Posted on 20 Jan 2014 17:12
Most information concerning how the dried strips of meat we call jerky got its name takes to the form of folk etymology. The most common erroneous feature of such word origin stories is that they tend to look for lexical cues in the word, which often leads to quite convincing etymologies that turn out to be mistaken. Since the word "jerk" already has a quite clear meaning in English, this folk etymology claims that beef jerky got its name because strips of dried beef are "jerked" off larger strips for consumption, or because the process of preparing the dried beef must involve the beef being jerked (which makes no sense as nothing is jerked in the process). As well, in order to eat the tough, chewy meat you have to forcefully jerk a bite off. All this makes apparent sense, but none of it is actually correct.
Although we think of jerky in terms of beef, it is simply a way of removing the moisture from meat for preservation. This can be done with venison, buffalo, fish (especially salmon), and all sorts of other game, including fowl. Today, we even have turkey jerky. The name jerky comes from the Quechua language, which the Incas spoke. There word for the process of drying meat was cchargini. The Spanish explorers adopted this word to create the Spanish word charque. Our word jerky is simply an English rendering of the Spanish word, which probably evolved over time. It has nothing to do with the word jerk, although this may have influenced the evolution of its pronunciation.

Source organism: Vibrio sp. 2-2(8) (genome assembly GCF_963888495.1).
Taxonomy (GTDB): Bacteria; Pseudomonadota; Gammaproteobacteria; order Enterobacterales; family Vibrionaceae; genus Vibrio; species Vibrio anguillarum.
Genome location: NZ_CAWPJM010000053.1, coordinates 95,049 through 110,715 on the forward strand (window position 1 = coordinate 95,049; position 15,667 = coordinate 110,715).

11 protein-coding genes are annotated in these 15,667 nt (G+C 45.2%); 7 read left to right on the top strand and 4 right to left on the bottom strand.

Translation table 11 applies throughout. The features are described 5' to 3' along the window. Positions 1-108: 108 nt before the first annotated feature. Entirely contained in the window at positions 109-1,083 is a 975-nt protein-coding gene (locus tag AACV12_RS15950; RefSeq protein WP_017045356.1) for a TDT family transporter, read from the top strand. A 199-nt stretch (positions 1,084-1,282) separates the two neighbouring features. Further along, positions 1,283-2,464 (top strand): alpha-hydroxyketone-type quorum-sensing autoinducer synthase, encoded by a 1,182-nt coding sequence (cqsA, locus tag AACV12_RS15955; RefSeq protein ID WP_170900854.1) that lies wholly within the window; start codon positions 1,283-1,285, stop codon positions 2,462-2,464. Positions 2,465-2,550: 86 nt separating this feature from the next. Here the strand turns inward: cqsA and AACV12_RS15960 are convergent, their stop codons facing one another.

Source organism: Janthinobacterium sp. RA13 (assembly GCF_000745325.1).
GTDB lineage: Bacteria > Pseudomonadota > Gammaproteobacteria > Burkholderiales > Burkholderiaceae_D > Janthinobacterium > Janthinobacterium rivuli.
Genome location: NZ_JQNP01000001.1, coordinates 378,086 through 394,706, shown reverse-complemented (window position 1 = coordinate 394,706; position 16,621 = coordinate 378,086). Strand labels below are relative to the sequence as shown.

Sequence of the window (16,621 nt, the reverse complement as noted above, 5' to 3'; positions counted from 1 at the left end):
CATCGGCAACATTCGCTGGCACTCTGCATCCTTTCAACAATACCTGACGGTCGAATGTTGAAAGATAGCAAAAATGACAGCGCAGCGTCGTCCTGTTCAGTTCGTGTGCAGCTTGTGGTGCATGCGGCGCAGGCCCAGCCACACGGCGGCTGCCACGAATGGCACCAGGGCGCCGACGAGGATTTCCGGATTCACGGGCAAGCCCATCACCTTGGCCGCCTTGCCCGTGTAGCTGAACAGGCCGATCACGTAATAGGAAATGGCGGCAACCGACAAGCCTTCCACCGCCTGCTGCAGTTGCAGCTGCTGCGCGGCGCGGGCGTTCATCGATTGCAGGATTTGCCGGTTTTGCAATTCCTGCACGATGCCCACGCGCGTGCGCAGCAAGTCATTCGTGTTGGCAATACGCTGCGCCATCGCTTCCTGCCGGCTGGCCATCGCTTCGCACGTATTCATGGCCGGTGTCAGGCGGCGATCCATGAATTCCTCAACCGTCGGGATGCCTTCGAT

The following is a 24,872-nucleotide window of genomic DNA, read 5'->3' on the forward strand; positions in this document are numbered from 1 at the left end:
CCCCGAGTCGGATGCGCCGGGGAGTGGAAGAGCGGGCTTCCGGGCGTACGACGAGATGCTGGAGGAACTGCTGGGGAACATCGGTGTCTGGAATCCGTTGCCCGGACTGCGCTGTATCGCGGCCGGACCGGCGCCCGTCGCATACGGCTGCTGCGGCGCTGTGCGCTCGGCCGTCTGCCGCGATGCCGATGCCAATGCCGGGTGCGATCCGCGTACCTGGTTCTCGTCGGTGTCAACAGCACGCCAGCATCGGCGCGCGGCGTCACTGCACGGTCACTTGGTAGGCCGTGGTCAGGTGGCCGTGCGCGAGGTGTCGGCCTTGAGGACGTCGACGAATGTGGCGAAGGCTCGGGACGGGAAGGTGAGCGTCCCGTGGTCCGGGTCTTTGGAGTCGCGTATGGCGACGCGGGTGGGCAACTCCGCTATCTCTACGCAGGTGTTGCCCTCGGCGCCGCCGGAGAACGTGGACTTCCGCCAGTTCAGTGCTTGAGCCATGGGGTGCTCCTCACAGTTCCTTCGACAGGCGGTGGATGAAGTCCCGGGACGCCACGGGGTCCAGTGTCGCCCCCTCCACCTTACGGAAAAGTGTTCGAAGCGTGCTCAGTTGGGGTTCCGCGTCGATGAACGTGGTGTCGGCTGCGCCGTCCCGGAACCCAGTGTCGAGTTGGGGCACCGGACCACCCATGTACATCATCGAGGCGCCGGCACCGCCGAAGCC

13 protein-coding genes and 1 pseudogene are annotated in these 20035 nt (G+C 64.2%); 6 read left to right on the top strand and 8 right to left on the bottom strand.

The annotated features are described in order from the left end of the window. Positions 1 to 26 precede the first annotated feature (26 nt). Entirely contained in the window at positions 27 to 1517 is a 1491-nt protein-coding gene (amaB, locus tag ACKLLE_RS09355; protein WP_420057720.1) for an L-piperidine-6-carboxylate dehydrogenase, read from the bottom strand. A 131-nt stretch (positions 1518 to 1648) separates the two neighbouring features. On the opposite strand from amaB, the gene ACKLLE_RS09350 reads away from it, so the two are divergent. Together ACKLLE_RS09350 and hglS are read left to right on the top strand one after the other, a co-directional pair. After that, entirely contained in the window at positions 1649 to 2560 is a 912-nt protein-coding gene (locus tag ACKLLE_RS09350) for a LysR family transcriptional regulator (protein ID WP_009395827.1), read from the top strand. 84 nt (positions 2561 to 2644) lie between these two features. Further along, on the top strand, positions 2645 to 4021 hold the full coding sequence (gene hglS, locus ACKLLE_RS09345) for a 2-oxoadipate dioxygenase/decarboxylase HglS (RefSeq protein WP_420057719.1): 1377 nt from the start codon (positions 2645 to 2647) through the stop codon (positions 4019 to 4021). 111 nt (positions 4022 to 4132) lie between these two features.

Not only the Incas, but many Native Americans used a drying process to preserve meats or fish for the winter or for long trips. The meat or fish was salted and hung in the air to dry until almost all of the moisture was removed. It would then keep for a very long period of time and provide a convenient source of protein when fresh meat was unavailable. The jerky could also be rehydrated and used in cooking.